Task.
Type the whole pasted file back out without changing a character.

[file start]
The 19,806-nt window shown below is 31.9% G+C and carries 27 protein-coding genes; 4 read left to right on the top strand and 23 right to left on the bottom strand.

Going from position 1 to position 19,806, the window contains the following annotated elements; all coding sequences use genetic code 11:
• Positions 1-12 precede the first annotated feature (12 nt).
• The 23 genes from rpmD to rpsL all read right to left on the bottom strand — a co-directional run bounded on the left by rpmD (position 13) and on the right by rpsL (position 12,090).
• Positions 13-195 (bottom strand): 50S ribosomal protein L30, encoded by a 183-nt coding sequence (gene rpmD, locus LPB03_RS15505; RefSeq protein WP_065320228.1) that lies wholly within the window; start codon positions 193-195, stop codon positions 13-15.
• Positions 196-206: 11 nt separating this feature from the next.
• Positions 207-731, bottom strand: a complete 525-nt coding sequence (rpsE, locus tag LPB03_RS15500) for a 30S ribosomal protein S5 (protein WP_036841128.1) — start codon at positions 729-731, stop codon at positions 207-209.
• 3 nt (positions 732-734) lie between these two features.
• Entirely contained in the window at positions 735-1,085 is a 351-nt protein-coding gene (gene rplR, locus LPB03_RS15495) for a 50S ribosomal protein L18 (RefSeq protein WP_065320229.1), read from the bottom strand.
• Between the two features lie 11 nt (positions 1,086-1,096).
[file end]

The 19,806-nt window shown below is 31.9% G+C and carries 27 protein-coding genes; 4 read left to right on the top strand and 23 right to left on the bottom strand.

Going from position 1 to position 19,806, the window contains the following annotated elements; all coding sequences use genetic code 11:
• Positions 1-12 precede the first annotated feature (12 nt).
• The 23 genes from rpmD to rpsL all read right to left on the bottom strand — a co-directional run bounded on the left by rpmD (position 13) and on the right by rpsL (position 12,090).
• Positions 13-195 (bottom strand): 50S ribosomal protein L30, encoded by a 183-nt coding sequence (gene rpmD, locus LPB03_RS15505; RefSeq protein WP_065320228.1) that lies wholly within the window; start codon positions 193-195, stop codon positions 13-15.
• Positions 196-206: 11 nt separating this feature from the next.
• Positions 207-731, bottom strand: a complete 525-nt coding sequence (rpsE, locus tag LPB03_RS15500) for a 30S ribosomal protein S5 (protein WP_036841128.1) — start codon at positions 729-731, stop codon at positions 207-209.
• 3 nt (positions 732-734) lie between these two features.
• Entirely contained in the window at positions 735-1,085 is a 351-nt protein-coding gene (gene rplR, locus LPB03_RS15495) for a 50S ribosomal protein L18 (RefSeq protein WP_065320229.1), read from the bottom strand.
• Between the two features lie 11 nt (positions 1,086-1,096).